The post-pandemic workforce requires secure IAM capabilities
Article by HID Global director of product marketing Matthew Lewis.
The business landscape continues to evolve rapidly, and with that, the risks of those businesses are changing. Whether it be zero-day threats evading traditional defences, the impact of digitalisation on productivity and skills, or the growth of remote work, it is clear that a holistic approach is required for securing identities to access critical assets, facilities, and infrastructure.
The COVID-19 pandemic caused an upheaval in the way we work and interact within the workspace and beyond. A recent study by Frost & Sullivan details that organisations will not revert to pre-pandemic operating models. Remote and hybrid work seems destined to stay for the long term.
This being the case, organisations and service providers will need to put controls and protections in place to ensure assets are secured, regardless of an employee's location.
A key driver of these changes is the cloud, with businesses increasingly recognising its role in any technology architecture. However, as more organisations move towards the cloud, the organisation's risk posture evolves.
Many companies have experienced a dramatic shift from the global pandemic in how they conduct business, which industry experts consider a mass acceleration of change. Plans for technology rollouts that were made to occur over a 3-to-5-year timeframe have been deployed almost overnight.
Changes in the work environment expanded the network perimeter significantly – or rendered it inert in some areas. The old network perimeter was built around on-site users, endpoints, servers, and software. In comparison, the new perimeter encompasses remote offices and employees, new cloud-based enterprise apps, and a growing array of devices underpinned by hybrid cloud architecture.
Further, the extended workforce, including partners, vendors, contractors, and others that aren't directly employed by an organisation, can exacerbate these challenges.
So how do organisations move to the cloud while maintaining a secure foundation along the journey? If a security chain is only as strong as the weakest link, the question really is, are you willing to look for and remediate the weakest link? Otherwise, you must be prepared to take the risk of having the weakest link exposed.
Often that weakest link is related to identity, which is the predominant attack vector of choice for bad actors. Users with excessive privileges and dormant accounts are ripe targets to perpetrate an offensive action against an organisation.
IAM is a key element of a zero trust strategy designed to help address the constantly changing nature of attacks. The basis of zero trust is to never trust, always verify. This framework requires all users to be authenticated, authorised and validated before being granted access to networks and applications, sometimes with additional corroboration needed as conditions change.
The biggest challenge with zero trust is putting it into practice. That is, identifying the ways of implementing the relevant zero trust technologies to implement a continuous regime for monitoring systems, policies, and responses to always verify identities and secure access.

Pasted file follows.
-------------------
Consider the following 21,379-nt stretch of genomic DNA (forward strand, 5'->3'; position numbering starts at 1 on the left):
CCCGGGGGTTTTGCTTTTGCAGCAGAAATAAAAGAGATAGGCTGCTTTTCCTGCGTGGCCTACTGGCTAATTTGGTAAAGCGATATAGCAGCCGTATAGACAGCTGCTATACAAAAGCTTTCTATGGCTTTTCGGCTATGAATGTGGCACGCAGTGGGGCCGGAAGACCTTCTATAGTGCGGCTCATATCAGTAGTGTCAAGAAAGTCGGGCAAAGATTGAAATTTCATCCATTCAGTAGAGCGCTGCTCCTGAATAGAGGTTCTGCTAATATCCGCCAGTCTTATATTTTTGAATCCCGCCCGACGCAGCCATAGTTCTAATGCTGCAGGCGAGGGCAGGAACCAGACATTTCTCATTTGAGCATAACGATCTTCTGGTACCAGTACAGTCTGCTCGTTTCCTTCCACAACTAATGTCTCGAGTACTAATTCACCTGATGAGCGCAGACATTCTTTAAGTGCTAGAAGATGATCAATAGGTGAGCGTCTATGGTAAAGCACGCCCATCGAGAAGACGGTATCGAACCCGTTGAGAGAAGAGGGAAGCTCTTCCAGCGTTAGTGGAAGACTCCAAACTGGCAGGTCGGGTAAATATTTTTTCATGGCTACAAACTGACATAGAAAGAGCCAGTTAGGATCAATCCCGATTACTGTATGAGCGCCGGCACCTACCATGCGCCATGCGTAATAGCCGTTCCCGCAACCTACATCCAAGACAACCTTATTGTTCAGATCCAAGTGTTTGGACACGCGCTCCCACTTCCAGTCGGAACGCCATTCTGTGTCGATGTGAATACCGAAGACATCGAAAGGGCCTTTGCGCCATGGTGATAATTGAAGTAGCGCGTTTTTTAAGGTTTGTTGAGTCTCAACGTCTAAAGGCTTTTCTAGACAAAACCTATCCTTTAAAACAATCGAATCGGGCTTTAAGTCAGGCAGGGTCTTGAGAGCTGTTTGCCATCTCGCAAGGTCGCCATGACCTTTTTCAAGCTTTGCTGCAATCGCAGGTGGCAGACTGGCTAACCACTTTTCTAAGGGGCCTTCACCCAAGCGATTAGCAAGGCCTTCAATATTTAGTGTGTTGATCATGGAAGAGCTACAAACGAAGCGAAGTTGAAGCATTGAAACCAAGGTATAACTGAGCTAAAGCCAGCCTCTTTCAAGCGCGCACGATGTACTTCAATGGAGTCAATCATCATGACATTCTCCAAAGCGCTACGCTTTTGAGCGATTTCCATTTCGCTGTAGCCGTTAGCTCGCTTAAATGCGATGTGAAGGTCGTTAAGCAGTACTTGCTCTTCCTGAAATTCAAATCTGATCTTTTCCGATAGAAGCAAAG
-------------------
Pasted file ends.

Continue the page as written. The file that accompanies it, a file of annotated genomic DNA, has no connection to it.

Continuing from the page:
As organisations look toward zero trust, they will need to identify the workflows, business processes, and how users initiate and interact with those flows. From there, it is necessary to identify risks and map proper controls to help secure the organisation.
As such, it is vital to consider users' experiences in mind throughout the planning and implementation process. Friction between an employee and a company's vital systems can lead to compromised security – whether from carelessness, frustration or malicious behaviour.
Lastly, it is imperative to have a functional and intuitive audit and reporting capabilities to ensure the organisation doesn't amass "security debt"- the painful legacy of obsolete and partially integrated systems - and simplify compliance reporting when needed.
Zero trust priorities vary by industry, so it's important to explore what certain implementation sequences or tools mean for a company's risk profile. For example, implementing identity-centric and least-privileged access control may have the greatest benefit over micro-segmenting networks or enforcing zero trust network access across managed and non-managed devices.
Given the complexity of managing identities in globally distributed companies, it's not surprising that zero trust is a somewhat elusive goal.
Laying out an incremental, phased roadmap that considers the risks posed to your organisation is a great step. Also, partnering with vendors that can help in that journey, be it bridging current technology into the future or addressing multiple needs at once, can dramatically simplify your journey.
This planning and design process is crucial. Gartner predicts that 30 per cent of large organisations will have publicly shared environmental, social and governance (ESG) goals focused on cybersecurity by 2026, up from less than 2 per cent in 2021.
The final goal is better security, but companies everywhere are looking to drive better business outcomes. Identity and access management planning and governance is a step along that path.